The findings come at a time when overall home ownership growth has been muted. As of Q2 2019, 68.3 million consumers carried a mortgage balance, on par with the 68.2 million observed one year earlier in Q2 2018. The totals remain significantly lower than a decade ago, when 73.1 million consumers carried a mortgage balance in Q2 2010.

“While we’ve recently seen a boom in refi activity, actual homeownership rates are down. Challenges have included high home prices, sluggish wage growth and limited housing inventory,” said Joe Mellman, senior vice president and mortgage business leader at TransUnion. “But we may be starting to see daylight as slowing home price appreciation, low unemployment, increased wage growth and low interest rates are helping affordability. As a result, we are optimistic that first-time homebuyers will contribute more to home ownership than at any time since the start of the Great Recession.”

TransUnion data also show that first-time homebuyers are younger today than they were around the time of the Great Recession. The median age of such homebuyers declined from 39 in 2010 to 36 in 2018. In fact, consumers aged 25-34 have seen their share of all first-time homebuyers rise by 6%.

TransUnion found the top motivations to purchase a home included seeking more privacy (45%) and wanting to build equity/wealth (44%). Less than a quarter of respondents indicated that getting married (24%) or expanding their family (23%) would be the top reason to purchase a home. On the other hand, the number one reason respondents would delay home purchase is due to concerns of not having enough money for a down payment and/or monthly payments (58%). About half said they believed they would need to meet a down payment requirement of 10-20%.

 

Faith’s Corner: Inventory Dearth Driving HPA

In my corner this week, I wanted to share an update from the American Enterprise Institute’s conference on Housing Markets and notes regarding how the lack of inventory is driving home prices.

The share of available homes for sale in September fell after a slight recovery earlier this year, as Zillow reports there are 102,112 fewer homes on the market than there were last year—a 6.4% annual drop and the lowest level since 2013.

At the AEI event, Zillow reported that the sector impacted the hardest are first-time and low-income borrowers. Inventory growth among this group reached 6.7% in October and fell 10.3% annually in September.

The flip side of a dearth of inventory is its effect on appreciation. “Housing appears to have renewed its place as a bright spot contributing to continued U.S. economic growth. The return of accelerating quarterly price growth, rising sales numbers and increasing home builder confidence and activity all point to closing out 2019 on a healthy note…”said Zillow Director of Economic Research Skylar Olsen.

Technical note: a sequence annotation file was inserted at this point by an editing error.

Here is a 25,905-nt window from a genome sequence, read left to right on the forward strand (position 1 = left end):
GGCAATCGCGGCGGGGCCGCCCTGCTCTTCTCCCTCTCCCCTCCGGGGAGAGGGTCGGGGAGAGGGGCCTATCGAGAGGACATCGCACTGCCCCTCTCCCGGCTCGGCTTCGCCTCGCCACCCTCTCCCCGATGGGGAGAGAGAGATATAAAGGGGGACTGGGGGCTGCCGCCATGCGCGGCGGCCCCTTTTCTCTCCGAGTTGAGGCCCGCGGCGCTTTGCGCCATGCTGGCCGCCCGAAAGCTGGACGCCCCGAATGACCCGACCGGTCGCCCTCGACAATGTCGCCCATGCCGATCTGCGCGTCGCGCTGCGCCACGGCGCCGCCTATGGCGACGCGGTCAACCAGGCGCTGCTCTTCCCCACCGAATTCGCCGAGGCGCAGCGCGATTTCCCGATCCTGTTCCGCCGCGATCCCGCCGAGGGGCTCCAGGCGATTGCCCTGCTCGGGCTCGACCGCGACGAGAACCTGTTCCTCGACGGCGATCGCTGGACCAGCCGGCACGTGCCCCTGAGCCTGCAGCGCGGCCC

New listings at the beginning of the home buying season were 8.4% lower than April 2018 and 10.6% below May 2018 numbers. Making matters worse, HUD and the Census Bureau reported that housing starts in September were 9.4% below the revised August number of 1.38M. The report states that 1.25M homes started in September. 

Housing completions were 9.7% below the prior month, as 1.13 million homes were completed in September compared to 1.26 million in August. The month-over-month drop in single-family housing completions for September was 8.6%. 

 

3Q Homeownership Rate Edges Higher

The homeownership rate during the third quarter reached 64.8 percent, according to data from the U.S. Census Bureau edging up from 64.1 percent in the second quarter and 64.4 percent in the third quarter of 2018. 

The third quarter 2019 homeownership rate was highest for those householders ages 65 years and over (78.9 percent) and lowest for those under 35 years of age (37.5%).         

 

CA Wildfires Wreak Havoc

Bloomberg reported that damages from the fires ripping across California could run as high as $25.4 billion, and the risks are bound to keep rising.

The estimates come from an Enki Research database that slices the Earth into quarter-mile (365 meter) squares, augmented by assessment maps, photographs and other reports. In the case of California’s wildfires, the firm also uses infrared scans generated by a U.S. polar-orbiting satellite that shows the exact extent of the fire.

Damage estimates vary because many people will pay for repairs out of their own pocket.

 

~~~~~~~~~~~~~~~~~

Editor’s note: This is a compilation of industry periodicals (including American Banker, Bloomberg, Mortgage Bankers Association media, Politico and the Wall Street Journal among others) and is intended solely for the use of the addressee and not for further distribution without the sender’s permission.

  

More info on Housing Finance Strategies

Housing Finance Strategies Services (PDF)

 

NEXT Mortgage News logo

Stay in the know

Get the daily intel that impacts your customers, employees and market. 

Up NEXT eNewsletter — Industry news

Thank you!

Share This